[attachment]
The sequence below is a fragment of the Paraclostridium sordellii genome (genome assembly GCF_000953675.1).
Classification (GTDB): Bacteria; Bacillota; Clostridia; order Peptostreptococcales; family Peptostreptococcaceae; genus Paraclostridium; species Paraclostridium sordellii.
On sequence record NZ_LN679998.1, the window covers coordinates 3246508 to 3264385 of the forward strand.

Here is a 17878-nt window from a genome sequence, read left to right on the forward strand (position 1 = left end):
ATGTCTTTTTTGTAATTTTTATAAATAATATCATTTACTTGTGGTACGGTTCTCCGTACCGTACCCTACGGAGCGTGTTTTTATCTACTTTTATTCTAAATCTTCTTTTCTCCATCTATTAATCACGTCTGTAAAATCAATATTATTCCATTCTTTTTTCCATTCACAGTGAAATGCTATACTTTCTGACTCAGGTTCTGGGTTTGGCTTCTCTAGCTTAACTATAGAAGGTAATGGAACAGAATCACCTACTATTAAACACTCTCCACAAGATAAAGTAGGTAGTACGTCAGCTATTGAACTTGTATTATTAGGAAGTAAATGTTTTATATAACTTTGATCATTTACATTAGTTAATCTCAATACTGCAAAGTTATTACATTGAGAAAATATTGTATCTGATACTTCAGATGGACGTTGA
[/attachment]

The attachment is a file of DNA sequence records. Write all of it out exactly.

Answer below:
The sequence below is a fragment of the Paraclostridium sordellii genome (genome assembly GCF_000953675.1).
Classification (GTDB): Bacteria; Bacillota; Clostridia; order Peptostreptococcales; family Peptostreptococcaceae; genus Paraclostridium; species Paraclostridium sordellii.
On sequence record NZ_LN679998.1, the window covers coordinates 3246508 to 3264385 of the forward strand.

Here is a 17878-nt window from a genome sequence, read left to right on the forward strand (position 1 = left end):
ATGTCTTTTTTGTAATTTTTATAAATAATATCATTTACTTGTGGTACGGTTCTCCGTACCGTACCCTACGGAGCGTGTTTTTATCTACTTTTATTCTAAATCTTCTTTTCTCCATCTATTAATCACGTCTGTAAAATCAATATTATTCCATTCTTTTTTCCATTCACAGTGAAATGCTATACTTTCTGACTCAGGTTCTGGGTTTGGCTTCTCTAGCTTAACTATAGAAGGTAATGGAACAGAATCACCTACTATTAAACACTCTCCACAAGATAAAGTAGGTAGTACGTCAGCTATTGAACTTGTATTATTAGGAAGTAAATGTTTTATATAACTTTGATCATTTACATTAGTTAATCTCAATACTGCAAAGTTATTACATTGAGAAAATATTGTATCTGATACTTCAGATGGACGTTGA